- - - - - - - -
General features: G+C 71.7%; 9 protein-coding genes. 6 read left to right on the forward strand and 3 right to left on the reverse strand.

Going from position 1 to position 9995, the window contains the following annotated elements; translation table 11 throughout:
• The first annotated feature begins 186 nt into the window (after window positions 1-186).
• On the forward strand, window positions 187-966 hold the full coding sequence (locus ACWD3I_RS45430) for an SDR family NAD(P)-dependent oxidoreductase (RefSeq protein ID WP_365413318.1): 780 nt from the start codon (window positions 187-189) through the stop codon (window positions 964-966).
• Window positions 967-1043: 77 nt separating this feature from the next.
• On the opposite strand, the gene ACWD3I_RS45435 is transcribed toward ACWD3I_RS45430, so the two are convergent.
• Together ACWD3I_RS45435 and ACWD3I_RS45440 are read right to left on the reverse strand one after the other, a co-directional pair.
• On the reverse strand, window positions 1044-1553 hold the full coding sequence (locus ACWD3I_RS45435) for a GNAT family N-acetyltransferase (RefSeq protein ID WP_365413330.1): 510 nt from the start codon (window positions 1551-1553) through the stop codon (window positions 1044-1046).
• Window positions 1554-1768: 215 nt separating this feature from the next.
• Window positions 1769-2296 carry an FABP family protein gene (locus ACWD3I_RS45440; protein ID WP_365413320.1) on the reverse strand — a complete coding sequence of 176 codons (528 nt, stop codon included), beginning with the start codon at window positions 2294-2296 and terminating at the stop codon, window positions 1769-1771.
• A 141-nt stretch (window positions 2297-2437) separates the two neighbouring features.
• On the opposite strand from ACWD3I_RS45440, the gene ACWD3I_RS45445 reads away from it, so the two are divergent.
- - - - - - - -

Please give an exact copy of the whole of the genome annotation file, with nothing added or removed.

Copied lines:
General features: G+C 71.7%; 9 protein-coding genes. 6 read left to right on the forward strand and 3 right to left on the reverse strand.

Going from position 1 to position 9995, the window contains the following annotated elements; translation table 11 throughout:
• The first annotated feature begins 186 nt into the window (after window positions 1-186).
• On the forward strand, window positions 187-966 hold the full coding sequence (locus ACWD3I_RS45430) for an SDR family NAD(P)-dependent oxidoreductase (RefSeq protein ID WP_365413318.1): 780 nt from the start codon (window positions 187-189) through the stop codon (window positions 964-966).
• Window positions 967-1043: 77 nt separating this feature from the next.
• On the opposite strand, the gene ACWD3I_RS45435 is transcribed toward ACWD3I_RS45430, so the two are convergent.
• Together ACWD3I_RS45435 and ACWD3I_RS45440 are read right to left on the reverse strand one after the other, a co-directional pair.
• On the reverse strand, window positions 1044-1553 hold the full coding sequence (locus ACWD3I_RS45435) for a GNAT family N-acetyltransferase (RefSeq protein ID WP_365413330.1): 510 nt from the start codon (window positions 1551-1553) through the stop codon (window positions 1044-1046).
• Window positions 1554-1768: 215 nt separating this feature from the next.
• Window positions 1769-2296 carry an FABP family protein gene (locus ACWD3I_RS45440; protein ID WP_365413320.1) on the reverse strand — a complete coding sequence of 176 codons (528 nt, stop codon included), beginning with the start codon at window positions 2294-2296 and terminating at the stop codon, window positions 1769-1771.
• A 141-nt stretch (window positions 2297-2437) separates the two neighbouring features.
• On the opposite strand from ACWD3I_RS45440, the gene ACWD3I_RS45445 reads away from it, so the two are divergent.